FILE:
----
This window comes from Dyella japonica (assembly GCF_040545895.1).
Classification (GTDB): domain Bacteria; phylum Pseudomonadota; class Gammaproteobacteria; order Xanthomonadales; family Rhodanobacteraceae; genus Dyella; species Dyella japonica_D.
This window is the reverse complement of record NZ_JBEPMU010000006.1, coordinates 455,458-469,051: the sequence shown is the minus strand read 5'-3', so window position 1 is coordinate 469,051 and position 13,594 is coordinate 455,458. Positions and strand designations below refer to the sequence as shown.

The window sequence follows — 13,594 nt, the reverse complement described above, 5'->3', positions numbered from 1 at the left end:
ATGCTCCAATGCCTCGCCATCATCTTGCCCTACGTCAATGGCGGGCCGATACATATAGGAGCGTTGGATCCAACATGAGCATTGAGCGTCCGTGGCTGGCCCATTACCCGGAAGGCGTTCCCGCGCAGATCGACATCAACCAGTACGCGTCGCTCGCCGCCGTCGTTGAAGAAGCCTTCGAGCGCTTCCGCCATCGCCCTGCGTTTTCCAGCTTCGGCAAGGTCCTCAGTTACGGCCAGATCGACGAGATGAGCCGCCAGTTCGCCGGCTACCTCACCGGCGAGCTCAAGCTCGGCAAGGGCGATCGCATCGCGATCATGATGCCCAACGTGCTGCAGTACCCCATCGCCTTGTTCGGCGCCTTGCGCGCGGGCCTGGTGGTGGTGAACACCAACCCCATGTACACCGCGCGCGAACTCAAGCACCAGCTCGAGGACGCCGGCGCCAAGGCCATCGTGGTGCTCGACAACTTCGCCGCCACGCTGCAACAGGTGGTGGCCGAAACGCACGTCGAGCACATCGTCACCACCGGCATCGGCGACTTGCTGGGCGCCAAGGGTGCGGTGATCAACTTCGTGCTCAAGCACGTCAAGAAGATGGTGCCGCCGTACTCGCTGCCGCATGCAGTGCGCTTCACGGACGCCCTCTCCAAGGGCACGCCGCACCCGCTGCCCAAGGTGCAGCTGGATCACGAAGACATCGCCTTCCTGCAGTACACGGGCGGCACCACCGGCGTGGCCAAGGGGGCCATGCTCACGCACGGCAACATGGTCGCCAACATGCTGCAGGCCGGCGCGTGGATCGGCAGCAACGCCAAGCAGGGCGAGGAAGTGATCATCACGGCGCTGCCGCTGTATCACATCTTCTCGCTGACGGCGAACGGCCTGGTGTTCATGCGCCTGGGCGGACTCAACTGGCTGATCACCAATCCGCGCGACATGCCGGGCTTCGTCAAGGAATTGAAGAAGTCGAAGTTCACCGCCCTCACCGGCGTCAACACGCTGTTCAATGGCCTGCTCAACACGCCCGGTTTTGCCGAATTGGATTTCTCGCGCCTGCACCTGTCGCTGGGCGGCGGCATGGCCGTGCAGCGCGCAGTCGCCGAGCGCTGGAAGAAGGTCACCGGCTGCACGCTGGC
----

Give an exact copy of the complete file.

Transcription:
This window comes from Dyella japonica (assembly GCF_040545895.1).
Classification (GTDB): domain Bacteria; phylum Pseudomonadota; class Gammaproteobacteria; order Xanthomonadales; family Rhodanobacteraceae; genus Dyella; species Dyella japonica_D.
This window is the reverse complement of record NZ_JBEPMU010000006.1, coordinates 455,458-469,051: the sequence shown is the minus strand read 5'-3', so window position 1 is coordinate 469,051 and position 13,594 is coordinate 455,458. Positions and strand designations below refer to the sequence as shown.

The window sequence follows — 13,594 nt, the reverse complement described above, 5'->3', positions numbered from 1 at the left end:
ATGCTCCAATGCCTCGCCATCATCTTGCCCTACGTCAATGGCGGGCCGATACATATAGGAGCGTTGGATCCAACATGAGCATTGAGCGTCCGTGGCTGGCCCATTACCCGGAAGGCGTTCCCGCGCAGATCGACATCAACCAGTACGCGTCGCTCGCCGCCGTCGTTGAAGAAGCCTTCGAGCGCTTCCGCCATCGCCCTGCGTTTTCCAGCTTCGGCAAGGTCCTCAGTTACGGCCAGATCGACGAGATGAGCCGCCAGTTCGCCGGCTACCTCACCGGCGAGCTCAAGCTCGGCAAGGGCGATCGCATCGCGATCATGATGCCCAACGTGCTGCAGTACCCCATCGCCTTGTTCGGCGCCTTGCGCGCGGGCCTGGTGGTGGTGAACACCAACCCCATGTACACCGCGCGCGAACTCAAGCACCAGCTCGAGGACGCCGGCGCCAAGGCCATCGTGGTGCTCGACAACTTCGCCGCCACGCTGCAACAGGTGGTGGCCGAAACGCACGTCGAGCACATCGTCACCACCGGCATCGGCGACTTGCTGGGCGCCAAGGGTGCGGTGATCAACTTCGTGCTCAAGCACGTCAAGAAGATGGTGCCGCCGTACTCGCTGCCGCATGCAGTGCGCTTCACGGACGCCCTCTCCAAGGGCACGCCGCACCCGCTGCCCAAGGTGCAGCTGGATCACGAAGACATCGCCTTCCTGCAGTACACGGGCGGCACCACCGGCGTGGCCAAGGGGGCCATGCTCACGCACGGCAACATGGTCGCCAACATGCTGCAGGCCGGCGCGTGGATCGGCAGCAACGCCAAGCAGGGCGAGGAAGTGATCATCACGGCGCTGCCGCTGTATCACATCTTCTCGCTGACGGCGAACGGCCTGGTGTTCATGCGCCTGGGCGGACTCAACTGGCTGATCACCAATCCGCGCGACATGCCGGGCTTCGTCAAGGAATTGAAGAAGTCGAAGTTCACCGCCCTCACCGGCGTCAACACGCTGTTCAATGGCCTGCTCAACACGCCCGGTTTTGCCGAATTGGATTTCTCGCGCCTGCACCTGTCGCTGGGCGGCGGCATGGCCGTGCAGCGCGCAGTCGCCGAGCGCTGGAAGAAGGTCACCGGCTGCACGCTGGC